Skip to comments.Predict if a handwritten document has been produced by a male or a female writer ($1,000 prize)
Posted on 03/17/2013 5:05:05 PM PDT by Flightdeck
The prediction of gender from handwriting is a very interesting research field. It has many applications including the forensic application where it can help investigators focusing more on a certain category of suspects.
There are a few studies regarding the automatic detection of the gender of a handwritten document [1-3].
The aim of this competition is to attract the interest of the document analysis community to this research area and to measure the performance of recent advances in this field.
The dataset used in this study has been described in this paper .
A total of 475 writers produced 4 handwritten documents: the first page contains an Arabic handwritten text which varies from one writer to another. the second page contains an Arabic handwritten text which is the same for all the writers. the third page contains an English handwritten text which varies from one writer to another. and the fourth page contains an English handwritten text which is the same for all the writers.
The training set consists of the first 282 writers for which the genders are provided.
Participants are asked to predict the gender of the remaining 193 writers.
For participants who are not familiar with digital image-processing, a set of features extracted from all the images will be provided. Those features are similiar to that of the previous 2011 and 2012 Arabic Writer Identification Contests. Those features are described in .
This competition is organized in the scope of the Twelfth International Conference on Document Analysis and Recognition ICDAR2013 that will be held in Washington, DC.
 Bandi, K., Srihari, S.N., Writer demographic identification using bagging and boosting. In: Proc. International Graphonomics Society Con- ference (IGS). pp. 133137 (2005).
 Liwicki, M., Schlapbach, A., Loretan, P., Bunke, H., Automatic detection of gender and handedness from online handwriting. In: Proc. 13th Conference of the International Graphonomics Society. pp. 179183 (2007).
 Liwicki, M., Schlapbach, A., Bunke, H., Automatic gender detection using on-line and off-line information. Pattern Analysis and Applications 14, 8792 (2011).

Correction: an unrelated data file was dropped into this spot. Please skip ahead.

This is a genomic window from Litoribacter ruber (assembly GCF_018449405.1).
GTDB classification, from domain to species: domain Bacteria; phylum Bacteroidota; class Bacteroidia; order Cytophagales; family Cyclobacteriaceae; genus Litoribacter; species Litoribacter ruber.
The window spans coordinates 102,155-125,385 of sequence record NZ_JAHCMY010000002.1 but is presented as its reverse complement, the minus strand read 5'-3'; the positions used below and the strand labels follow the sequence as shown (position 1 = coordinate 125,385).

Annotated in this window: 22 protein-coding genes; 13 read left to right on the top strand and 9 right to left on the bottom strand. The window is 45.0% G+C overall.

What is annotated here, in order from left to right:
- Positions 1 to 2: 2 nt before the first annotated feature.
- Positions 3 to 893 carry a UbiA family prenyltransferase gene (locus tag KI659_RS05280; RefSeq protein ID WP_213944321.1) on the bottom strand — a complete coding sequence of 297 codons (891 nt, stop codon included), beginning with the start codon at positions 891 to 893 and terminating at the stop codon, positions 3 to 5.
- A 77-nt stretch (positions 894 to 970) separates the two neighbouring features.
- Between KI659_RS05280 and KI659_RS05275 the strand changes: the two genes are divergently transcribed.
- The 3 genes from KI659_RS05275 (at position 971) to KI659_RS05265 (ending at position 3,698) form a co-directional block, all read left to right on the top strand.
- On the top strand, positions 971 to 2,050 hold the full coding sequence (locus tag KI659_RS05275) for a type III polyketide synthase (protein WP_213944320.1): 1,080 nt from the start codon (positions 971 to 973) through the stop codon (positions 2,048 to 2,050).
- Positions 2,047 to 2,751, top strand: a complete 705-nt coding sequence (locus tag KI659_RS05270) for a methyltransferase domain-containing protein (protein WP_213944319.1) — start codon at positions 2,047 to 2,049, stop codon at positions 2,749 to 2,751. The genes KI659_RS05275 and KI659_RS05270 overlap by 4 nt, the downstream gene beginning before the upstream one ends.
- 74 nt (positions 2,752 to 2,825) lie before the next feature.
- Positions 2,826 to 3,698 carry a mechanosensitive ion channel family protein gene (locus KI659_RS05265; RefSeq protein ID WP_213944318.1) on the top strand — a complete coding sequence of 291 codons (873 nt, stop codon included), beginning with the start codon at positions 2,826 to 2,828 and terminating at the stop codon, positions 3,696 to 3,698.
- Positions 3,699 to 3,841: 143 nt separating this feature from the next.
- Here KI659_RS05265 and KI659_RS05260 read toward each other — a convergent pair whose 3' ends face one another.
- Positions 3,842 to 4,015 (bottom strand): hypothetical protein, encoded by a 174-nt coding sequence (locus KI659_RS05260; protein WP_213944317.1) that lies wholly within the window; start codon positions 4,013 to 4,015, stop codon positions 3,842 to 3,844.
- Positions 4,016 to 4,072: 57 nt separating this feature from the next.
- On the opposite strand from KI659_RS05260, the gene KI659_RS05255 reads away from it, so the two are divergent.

Al-Maadeed, S., Ayouby, W., Hassaine, A., Aljaam, J., QUWI: An Arabic and English Handwriting Dataset for Offline Writer Identification. In: Frontiers in Handwriting Recognition, International Conference on. Bari, Italy (September 2012).
 Hassaïne, A., Al-Maadeed, S. and Bouridane, A., A Set of Geometrical Features for Writer Identification. Neural Information Processing. Springer Berlin/Heidelberg, 2012.
This will be impossible in another 10 years, now that th schools have sstopped teaching handwriting.
0bama’s sample is female. Biden is transgender.
This is simple. Girls dot their I’s with little hearts or smiley faces and boys don’t.
Well, it’s 50/50, unless you’re in San Francisco, so I’ll guess......male.
predict? as in before you even see it?
Who has time for that crap?
I detect a kindred spirit. See post #4.
I work with teenagers and people in their twenties. They don’t know how to write. They can use a keyboard and they can print, but handwriting is not a skill they were ever taught or learned.
This is simple. Girls dot their Is with little hearts or smiley faces and boys dont.
My handwriting looks like my father’s, especially my signature although I can write like my mother - used to forge her signature in high school.
And my children’s handwriting, the boys and the girls, is like their father’s, unfortunately.
Now am I my children’s mother or father?
Also, my mom always told us (back in the days of letter and note writing) that your pen was often the first impression you made on someone.
It’s not a completely frivolous exercise. Note that the target language is Arabic. The sponsors likely want to be able to identify the gender of US-bashing drivel for profile purposes. It’s also interesting from a statistical perspective.
I guess it takes all kinds.
>>I work with teenagers and people in their twenties. They dont know how to write. They can use a keyboard and they can print, but handwriting is not a skill they were ever taught or learned.